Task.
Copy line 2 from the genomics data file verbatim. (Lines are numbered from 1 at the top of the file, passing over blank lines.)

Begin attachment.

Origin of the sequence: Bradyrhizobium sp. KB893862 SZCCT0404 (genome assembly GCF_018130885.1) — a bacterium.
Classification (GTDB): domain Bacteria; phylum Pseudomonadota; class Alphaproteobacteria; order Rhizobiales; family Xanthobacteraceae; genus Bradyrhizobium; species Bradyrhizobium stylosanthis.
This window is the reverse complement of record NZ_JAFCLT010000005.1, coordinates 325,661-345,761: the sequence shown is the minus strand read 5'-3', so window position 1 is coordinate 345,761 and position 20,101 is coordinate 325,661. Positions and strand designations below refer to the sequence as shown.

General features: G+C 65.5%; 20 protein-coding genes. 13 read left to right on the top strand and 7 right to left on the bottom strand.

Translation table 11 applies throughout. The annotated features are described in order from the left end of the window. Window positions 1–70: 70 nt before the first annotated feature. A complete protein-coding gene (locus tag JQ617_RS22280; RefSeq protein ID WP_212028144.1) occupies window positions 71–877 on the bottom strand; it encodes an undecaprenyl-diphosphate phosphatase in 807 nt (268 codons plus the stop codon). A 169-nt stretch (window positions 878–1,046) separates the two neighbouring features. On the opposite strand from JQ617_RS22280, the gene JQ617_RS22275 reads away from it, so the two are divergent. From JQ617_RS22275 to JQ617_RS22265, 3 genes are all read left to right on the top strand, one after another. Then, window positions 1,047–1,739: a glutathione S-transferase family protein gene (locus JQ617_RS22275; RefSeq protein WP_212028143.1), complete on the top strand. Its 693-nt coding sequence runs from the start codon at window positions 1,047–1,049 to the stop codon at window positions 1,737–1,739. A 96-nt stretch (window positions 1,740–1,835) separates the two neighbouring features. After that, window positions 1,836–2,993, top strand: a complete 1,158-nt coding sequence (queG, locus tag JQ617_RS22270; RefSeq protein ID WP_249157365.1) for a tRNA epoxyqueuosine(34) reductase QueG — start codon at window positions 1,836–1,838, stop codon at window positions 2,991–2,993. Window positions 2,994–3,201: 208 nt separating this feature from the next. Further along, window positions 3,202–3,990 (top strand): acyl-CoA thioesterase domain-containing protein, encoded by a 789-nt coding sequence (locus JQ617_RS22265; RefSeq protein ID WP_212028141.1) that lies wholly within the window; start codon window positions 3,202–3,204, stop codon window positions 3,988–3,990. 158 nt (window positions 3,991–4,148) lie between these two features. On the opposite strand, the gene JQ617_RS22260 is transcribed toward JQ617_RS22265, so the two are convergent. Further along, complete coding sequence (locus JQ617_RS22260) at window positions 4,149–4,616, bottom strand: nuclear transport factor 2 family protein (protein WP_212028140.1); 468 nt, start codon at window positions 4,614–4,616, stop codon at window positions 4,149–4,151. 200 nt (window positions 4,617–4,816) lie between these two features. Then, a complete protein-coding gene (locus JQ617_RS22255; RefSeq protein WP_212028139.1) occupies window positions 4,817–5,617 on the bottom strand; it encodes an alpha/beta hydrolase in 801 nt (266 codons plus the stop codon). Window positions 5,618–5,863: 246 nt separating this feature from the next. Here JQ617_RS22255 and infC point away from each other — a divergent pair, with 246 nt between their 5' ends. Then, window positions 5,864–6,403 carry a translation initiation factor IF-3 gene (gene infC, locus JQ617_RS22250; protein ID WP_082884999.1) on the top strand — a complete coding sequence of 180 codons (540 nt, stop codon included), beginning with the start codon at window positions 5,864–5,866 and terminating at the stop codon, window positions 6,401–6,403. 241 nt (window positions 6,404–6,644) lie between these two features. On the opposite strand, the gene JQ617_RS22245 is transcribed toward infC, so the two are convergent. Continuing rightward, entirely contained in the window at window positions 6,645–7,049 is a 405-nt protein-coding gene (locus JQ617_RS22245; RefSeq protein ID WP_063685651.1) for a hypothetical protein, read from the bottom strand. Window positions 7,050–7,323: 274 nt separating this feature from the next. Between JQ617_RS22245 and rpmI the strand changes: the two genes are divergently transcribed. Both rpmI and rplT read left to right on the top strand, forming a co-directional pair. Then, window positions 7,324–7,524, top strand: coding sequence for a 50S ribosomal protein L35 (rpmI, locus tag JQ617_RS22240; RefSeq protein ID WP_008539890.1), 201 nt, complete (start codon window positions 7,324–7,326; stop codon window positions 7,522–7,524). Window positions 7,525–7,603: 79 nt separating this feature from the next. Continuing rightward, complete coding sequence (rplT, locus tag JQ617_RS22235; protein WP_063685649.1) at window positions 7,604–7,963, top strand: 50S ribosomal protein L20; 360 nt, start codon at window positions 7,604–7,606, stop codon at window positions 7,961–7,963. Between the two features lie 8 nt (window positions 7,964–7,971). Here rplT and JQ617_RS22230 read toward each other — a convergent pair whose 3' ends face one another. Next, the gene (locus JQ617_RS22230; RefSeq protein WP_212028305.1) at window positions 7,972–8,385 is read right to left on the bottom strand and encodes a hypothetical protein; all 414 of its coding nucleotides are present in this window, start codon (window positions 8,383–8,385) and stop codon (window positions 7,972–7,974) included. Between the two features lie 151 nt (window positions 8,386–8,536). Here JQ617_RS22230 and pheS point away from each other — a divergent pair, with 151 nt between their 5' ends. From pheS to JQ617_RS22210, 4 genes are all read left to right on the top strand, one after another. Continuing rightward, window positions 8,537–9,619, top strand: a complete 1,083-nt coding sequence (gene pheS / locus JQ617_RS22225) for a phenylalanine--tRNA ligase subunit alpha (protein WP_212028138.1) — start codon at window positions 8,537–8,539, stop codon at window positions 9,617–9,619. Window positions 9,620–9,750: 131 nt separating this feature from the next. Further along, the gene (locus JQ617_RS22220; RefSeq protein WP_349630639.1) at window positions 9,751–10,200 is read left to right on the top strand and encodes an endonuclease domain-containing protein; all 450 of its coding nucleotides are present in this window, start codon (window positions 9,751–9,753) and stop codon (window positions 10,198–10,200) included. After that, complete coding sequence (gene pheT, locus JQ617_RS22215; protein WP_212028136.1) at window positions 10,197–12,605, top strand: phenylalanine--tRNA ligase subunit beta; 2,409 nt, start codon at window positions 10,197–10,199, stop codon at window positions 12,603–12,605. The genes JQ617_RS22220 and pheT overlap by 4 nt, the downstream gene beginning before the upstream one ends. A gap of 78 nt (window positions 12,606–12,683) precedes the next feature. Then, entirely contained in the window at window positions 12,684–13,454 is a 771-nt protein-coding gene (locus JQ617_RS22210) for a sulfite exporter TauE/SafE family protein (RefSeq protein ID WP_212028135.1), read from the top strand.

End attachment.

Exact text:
Classification (GTDB): domain Bacteria; phylum Pseudomonadota; class Alphaproteobacteria; order Rhizobiales; family Xanthobacteraceae; genus Bradyrhizobium; species Bradyrhizobium stylosanthis.